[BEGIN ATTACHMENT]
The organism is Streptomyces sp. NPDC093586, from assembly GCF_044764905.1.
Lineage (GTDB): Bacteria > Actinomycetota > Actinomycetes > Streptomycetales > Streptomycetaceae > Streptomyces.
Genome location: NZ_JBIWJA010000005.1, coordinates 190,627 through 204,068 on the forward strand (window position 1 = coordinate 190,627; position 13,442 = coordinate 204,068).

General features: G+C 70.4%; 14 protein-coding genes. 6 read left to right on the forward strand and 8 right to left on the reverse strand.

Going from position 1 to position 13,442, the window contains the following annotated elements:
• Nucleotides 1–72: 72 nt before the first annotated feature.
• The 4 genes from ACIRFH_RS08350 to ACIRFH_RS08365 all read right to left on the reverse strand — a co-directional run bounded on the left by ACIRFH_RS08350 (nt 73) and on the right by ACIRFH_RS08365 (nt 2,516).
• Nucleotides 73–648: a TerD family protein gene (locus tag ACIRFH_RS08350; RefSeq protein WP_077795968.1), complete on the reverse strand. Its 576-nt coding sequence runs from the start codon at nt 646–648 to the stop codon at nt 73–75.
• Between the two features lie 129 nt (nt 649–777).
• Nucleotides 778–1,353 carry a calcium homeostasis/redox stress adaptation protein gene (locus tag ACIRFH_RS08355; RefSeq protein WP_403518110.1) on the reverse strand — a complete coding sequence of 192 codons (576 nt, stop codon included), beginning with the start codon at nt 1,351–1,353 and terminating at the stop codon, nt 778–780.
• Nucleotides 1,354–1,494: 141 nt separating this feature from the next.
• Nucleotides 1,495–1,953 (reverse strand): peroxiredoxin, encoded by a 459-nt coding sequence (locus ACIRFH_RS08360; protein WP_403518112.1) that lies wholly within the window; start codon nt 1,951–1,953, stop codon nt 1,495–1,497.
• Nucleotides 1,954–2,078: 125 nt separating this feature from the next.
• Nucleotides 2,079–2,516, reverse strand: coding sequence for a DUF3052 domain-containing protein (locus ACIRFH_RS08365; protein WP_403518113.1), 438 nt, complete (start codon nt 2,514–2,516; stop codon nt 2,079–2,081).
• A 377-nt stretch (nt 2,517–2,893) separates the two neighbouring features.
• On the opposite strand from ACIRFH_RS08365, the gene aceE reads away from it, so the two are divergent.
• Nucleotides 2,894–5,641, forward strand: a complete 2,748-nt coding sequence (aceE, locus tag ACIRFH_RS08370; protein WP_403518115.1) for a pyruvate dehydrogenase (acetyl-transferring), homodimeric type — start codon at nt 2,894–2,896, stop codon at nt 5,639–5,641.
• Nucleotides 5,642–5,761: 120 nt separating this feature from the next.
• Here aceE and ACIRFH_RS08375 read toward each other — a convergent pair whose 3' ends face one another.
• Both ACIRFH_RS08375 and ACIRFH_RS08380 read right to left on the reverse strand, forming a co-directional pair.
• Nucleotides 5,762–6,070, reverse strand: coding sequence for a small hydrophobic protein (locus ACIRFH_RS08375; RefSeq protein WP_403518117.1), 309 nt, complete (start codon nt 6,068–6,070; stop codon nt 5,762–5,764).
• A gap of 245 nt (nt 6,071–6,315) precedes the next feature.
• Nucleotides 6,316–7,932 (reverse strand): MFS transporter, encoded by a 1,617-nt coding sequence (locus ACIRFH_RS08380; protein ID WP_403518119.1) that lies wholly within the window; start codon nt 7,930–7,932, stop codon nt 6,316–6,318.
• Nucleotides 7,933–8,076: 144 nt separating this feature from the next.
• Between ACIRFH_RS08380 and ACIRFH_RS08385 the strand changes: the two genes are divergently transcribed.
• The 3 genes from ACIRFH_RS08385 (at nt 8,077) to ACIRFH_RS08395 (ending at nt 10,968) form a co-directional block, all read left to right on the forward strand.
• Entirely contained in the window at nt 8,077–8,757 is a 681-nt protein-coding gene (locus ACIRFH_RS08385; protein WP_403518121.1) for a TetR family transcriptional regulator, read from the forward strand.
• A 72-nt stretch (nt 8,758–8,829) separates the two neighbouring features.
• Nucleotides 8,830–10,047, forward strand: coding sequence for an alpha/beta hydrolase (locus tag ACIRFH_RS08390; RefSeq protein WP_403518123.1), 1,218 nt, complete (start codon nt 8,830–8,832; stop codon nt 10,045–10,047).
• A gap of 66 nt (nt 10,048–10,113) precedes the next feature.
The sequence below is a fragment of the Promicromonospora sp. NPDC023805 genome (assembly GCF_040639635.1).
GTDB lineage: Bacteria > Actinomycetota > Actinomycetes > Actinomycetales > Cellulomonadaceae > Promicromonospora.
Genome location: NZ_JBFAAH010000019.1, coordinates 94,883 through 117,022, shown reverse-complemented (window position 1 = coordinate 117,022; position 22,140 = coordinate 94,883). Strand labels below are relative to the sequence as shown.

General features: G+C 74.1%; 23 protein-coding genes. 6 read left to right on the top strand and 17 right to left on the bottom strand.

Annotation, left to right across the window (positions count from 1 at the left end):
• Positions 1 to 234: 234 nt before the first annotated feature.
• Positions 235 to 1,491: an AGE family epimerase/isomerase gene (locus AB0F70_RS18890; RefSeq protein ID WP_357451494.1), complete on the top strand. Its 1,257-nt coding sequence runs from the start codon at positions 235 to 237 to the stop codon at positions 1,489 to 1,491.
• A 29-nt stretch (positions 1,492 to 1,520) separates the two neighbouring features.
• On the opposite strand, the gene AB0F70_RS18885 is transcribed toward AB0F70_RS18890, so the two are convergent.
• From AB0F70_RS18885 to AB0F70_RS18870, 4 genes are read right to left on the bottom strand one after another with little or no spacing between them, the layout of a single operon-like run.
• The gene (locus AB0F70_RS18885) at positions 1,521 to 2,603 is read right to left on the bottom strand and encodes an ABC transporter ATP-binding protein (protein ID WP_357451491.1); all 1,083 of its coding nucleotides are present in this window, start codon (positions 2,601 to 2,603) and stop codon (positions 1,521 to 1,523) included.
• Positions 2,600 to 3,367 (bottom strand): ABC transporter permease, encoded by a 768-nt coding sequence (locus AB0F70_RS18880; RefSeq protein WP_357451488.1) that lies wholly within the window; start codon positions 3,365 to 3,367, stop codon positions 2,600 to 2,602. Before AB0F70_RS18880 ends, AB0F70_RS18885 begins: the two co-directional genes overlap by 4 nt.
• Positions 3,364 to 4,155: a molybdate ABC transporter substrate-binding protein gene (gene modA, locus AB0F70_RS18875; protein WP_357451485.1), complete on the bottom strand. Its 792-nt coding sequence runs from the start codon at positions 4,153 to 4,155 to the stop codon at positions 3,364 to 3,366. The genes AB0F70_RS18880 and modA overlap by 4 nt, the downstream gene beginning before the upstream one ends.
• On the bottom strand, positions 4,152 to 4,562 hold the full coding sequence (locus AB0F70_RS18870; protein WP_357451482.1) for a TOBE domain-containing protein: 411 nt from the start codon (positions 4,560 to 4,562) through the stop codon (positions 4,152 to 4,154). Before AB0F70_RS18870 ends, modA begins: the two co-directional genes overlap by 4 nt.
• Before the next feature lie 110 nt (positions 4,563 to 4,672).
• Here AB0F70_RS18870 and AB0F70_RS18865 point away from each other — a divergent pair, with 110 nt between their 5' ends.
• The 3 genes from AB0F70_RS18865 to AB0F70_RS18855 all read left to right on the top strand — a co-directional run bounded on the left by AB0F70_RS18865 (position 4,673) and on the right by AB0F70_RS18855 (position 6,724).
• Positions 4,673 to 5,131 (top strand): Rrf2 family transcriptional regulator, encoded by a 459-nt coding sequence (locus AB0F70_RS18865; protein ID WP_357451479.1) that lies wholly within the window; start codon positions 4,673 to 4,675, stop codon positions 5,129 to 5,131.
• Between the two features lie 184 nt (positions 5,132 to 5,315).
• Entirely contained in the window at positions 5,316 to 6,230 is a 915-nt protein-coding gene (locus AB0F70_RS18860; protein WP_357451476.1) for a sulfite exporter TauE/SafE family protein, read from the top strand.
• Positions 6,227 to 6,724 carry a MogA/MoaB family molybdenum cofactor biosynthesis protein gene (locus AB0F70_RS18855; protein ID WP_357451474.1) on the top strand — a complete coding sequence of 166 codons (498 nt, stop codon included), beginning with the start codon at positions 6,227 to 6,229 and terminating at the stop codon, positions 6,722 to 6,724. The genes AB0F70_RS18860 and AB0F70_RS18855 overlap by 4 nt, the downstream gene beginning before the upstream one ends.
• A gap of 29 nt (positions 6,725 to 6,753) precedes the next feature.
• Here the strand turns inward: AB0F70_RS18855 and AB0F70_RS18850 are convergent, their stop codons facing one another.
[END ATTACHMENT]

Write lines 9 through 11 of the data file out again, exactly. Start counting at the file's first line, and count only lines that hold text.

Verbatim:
• Between the two features lie 129 nt (nt 649–777).
• Nucleotides 778–1,353 carry a calcium homeostasis/redox stress adaptation protein gene (locus tag ACIRFH_RS08355; RefSeq protein WP_403518110.1) on the reverse strand — a complete coding sequence of 192 codons (576 nt, stop codon included), beginning with the start codon at nt 1,351–1,353 and terminating at the stop codon, nt 778–780.
• Nucleotides 1,354–1,494: 141 nt separating this feature from the next.